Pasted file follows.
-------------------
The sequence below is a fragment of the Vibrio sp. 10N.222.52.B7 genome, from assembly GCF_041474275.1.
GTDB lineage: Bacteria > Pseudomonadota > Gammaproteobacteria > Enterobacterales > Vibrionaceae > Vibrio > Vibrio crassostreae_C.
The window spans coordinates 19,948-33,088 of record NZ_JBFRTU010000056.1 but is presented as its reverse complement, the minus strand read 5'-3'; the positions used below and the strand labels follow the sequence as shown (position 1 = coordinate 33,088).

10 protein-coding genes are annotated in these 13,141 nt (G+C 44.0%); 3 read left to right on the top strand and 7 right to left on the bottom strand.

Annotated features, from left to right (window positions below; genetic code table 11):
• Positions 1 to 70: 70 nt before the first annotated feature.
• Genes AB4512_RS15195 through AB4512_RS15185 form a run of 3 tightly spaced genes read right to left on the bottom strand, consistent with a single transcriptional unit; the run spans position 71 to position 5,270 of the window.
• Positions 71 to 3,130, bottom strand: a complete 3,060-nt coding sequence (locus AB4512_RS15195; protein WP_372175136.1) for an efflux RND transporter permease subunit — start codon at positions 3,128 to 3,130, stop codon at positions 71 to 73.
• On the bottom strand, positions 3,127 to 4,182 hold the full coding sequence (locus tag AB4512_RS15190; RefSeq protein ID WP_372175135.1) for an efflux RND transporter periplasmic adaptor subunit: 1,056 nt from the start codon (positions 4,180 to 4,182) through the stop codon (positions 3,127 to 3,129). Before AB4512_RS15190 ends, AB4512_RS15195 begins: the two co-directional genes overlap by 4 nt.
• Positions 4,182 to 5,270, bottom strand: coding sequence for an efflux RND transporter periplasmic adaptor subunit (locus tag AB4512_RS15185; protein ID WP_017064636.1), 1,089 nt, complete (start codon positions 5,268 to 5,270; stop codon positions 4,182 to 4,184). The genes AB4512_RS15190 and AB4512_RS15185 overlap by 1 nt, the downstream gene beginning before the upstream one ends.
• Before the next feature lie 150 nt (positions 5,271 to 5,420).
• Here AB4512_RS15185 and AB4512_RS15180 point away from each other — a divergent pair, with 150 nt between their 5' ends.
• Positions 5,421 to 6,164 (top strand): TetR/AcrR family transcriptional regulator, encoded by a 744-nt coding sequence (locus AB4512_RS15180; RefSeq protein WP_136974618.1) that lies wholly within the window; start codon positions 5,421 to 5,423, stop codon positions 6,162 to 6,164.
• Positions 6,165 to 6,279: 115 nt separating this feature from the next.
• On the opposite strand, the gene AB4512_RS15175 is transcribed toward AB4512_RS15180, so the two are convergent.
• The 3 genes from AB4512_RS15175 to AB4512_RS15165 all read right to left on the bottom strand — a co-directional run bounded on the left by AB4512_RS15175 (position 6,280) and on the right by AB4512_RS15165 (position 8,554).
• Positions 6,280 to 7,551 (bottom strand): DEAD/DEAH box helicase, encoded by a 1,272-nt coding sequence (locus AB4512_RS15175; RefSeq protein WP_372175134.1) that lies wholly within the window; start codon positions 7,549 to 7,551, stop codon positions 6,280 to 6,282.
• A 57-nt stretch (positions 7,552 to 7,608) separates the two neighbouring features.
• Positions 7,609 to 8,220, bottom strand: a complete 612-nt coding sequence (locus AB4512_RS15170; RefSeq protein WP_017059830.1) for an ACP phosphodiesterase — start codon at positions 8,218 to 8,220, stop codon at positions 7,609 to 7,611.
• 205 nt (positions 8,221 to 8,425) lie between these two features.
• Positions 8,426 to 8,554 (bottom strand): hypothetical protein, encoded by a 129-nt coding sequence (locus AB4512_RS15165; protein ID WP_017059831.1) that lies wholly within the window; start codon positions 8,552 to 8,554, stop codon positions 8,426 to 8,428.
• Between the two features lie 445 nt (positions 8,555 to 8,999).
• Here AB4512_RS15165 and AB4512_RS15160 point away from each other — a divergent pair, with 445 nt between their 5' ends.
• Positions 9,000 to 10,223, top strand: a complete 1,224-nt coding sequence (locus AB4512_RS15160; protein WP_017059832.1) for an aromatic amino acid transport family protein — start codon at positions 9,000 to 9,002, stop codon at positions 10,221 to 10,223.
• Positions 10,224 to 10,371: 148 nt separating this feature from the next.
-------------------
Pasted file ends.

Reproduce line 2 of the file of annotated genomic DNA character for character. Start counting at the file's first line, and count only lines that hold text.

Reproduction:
GTDB lineage: Bacteria > Pseudomonadota > Gammaproteobacteria > Enterobacterales > Vibrionaceae > Vibrio > Vibrio crassostreae_C.